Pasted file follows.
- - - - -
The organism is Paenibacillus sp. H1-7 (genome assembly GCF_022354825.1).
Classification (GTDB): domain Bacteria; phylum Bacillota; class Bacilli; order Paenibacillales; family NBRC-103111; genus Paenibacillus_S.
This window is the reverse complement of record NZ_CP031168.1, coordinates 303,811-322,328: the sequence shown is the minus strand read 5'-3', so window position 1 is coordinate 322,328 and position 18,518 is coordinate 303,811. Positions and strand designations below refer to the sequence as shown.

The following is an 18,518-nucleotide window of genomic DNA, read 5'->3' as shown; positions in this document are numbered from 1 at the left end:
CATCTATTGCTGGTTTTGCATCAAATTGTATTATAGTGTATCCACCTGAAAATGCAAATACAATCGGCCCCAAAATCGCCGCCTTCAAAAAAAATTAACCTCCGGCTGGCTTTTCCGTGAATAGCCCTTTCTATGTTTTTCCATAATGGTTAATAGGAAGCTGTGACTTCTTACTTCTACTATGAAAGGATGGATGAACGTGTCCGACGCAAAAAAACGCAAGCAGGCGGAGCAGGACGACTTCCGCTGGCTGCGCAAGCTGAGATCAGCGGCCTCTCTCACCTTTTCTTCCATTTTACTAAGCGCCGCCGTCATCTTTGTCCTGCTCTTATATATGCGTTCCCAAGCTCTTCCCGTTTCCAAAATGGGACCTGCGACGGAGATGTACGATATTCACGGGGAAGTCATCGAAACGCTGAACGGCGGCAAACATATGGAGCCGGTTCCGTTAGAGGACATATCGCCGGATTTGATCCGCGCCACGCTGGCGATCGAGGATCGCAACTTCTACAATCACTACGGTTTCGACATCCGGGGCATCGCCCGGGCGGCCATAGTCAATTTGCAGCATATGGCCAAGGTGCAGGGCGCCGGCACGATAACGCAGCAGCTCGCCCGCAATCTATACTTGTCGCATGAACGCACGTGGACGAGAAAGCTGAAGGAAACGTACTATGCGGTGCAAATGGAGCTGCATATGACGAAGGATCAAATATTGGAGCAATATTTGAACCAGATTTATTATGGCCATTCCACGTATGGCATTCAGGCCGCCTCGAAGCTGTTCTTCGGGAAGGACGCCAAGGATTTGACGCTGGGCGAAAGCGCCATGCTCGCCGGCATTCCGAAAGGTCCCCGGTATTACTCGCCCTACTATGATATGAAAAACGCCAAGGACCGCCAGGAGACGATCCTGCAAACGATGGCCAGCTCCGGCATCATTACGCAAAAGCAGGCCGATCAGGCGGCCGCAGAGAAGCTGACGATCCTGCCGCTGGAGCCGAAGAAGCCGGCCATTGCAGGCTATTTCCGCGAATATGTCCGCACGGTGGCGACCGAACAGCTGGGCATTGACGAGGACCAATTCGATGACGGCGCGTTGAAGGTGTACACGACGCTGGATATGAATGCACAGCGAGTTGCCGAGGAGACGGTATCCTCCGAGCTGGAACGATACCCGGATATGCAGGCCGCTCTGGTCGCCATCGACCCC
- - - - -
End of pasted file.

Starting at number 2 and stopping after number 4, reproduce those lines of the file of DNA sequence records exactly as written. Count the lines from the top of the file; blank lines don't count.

Classification (GTDB): domain Bacteria; phylum Bacillota; class Bacilli; order Paenibacillales; family NBRC-103111; genus Paenibacillus_S.
This window is the reverse complement of record NZ_CP031168.1, coordinates 303,811-322,328: the sequence shown is the minus strand read 5'-3', so window position 1 is coordinate 322,328 and position 18,518 is coordinate 303,811. Positions and strand designations below refer to the sequence as shown.

The following is an 18,518-nucleotide window of genomic DNA, read 5'->3' as shown; positions in this document are numbered from 1 at the left end: